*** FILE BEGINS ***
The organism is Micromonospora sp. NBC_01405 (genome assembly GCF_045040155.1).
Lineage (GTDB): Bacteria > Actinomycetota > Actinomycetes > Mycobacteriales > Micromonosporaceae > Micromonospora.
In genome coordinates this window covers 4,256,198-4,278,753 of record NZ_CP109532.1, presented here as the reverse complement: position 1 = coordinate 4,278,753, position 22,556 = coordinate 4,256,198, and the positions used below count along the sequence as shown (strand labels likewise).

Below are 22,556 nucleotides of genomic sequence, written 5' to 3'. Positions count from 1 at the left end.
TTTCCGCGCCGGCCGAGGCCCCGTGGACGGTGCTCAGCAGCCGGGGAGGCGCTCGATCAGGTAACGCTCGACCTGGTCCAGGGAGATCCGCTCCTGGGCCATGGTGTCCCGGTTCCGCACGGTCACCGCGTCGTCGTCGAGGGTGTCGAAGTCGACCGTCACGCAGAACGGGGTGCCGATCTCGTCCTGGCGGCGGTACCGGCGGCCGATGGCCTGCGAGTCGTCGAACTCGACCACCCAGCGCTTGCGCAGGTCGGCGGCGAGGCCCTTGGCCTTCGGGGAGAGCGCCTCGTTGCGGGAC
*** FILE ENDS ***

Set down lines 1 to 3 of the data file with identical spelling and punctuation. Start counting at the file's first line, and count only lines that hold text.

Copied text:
The organism is Micromonospora sp. NBC_01405 (genome assembly GCF_045040155.1).
Lineage (GTDB): Bacteria > Actinomycetota > Actinomycetes > Mycobacteriales > Micromonosporaceae > Micromonospora.
In genome coordinates this window covers 4,256,198-4,278,753 of record NZ_CP109532.1, presented here as the reverse complement: position 1 = coordinate 4,278,753, position 22,556 = coordinate 4,256,198, and the positions used below count along the sequence as shown (strand labels likewise).